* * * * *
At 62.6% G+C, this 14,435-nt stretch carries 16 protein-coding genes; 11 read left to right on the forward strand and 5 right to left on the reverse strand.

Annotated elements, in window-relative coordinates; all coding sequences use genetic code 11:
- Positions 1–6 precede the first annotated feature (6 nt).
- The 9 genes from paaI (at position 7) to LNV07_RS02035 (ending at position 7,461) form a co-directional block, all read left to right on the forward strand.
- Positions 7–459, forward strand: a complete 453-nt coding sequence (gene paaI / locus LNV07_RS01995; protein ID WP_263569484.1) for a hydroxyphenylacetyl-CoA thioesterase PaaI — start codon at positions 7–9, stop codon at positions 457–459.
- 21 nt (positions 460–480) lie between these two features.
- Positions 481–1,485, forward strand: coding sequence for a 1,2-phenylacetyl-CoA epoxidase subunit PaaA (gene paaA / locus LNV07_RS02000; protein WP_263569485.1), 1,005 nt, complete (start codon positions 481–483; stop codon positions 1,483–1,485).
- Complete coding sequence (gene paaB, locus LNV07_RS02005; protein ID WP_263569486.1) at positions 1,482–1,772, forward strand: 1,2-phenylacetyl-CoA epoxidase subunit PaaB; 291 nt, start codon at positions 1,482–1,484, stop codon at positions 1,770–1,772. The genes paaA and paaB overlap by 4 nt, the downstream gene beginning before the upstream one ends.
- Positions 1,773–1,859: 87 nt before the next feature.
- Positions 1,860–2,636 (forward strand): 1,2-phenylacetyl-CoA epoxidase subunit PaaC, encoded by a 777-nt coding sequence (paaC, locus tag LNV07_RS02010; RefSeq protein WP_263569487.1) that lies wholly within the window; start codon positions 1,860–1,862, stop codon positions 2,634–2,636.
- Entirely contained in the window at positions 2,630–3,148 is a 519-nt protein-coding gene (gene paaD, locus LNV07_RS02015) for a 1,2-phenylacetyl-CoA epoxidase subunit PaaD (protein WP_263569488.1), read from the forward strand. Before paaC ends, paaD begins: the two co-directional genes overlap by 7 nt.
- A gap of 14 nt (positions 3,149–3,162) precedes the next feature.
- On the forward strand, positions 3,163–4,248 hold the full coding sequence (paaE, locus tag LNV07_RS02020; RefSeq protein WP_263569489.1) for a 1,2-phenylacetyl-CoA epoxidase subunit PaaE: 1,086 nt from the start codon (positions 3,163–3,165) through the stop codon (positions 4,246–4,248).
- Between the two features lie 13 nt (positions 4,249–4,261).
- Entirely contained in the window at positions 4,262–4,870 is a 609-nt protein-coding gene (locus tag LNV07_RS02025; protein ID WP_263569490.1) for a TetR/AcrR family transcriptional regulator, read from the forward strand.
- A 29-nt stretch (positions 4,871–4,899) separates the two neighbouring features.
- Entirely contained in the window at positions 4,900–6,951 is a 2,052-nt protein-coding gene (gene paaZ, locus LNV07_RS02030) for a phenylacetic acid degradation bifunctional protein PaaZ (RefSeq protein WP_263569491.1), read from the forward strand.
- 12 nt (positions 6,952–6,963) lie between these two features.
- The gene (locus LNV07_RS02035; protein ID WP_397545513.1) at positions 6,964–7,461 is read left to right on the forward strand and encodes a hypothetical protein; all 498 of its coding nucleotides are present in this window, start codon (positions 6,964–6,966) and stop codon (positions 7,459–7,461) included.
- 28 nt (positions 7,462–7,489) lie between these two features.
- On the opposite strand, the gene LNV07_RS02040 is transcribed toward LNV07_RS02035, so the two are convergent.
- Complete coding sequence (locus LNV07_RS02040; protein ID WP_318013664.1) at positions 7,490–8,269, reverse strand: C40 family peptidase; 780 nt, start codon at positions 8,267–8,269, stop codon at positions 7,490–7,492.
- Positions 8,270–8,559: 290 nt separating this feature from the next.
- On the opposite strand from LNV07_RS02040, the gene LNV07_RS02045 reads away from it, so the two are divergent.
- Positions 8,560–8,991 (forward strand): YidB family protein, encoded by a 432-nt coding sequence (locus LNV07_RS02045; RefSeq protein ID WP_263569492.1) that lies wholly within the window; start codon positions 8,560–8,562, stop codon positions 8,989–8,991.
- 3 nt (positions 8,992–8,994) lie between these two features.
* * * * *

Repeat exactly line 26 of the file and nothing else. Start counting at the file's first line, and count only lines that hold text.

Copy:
- 3 nt (positions 8,992–8,994) lie between these two features.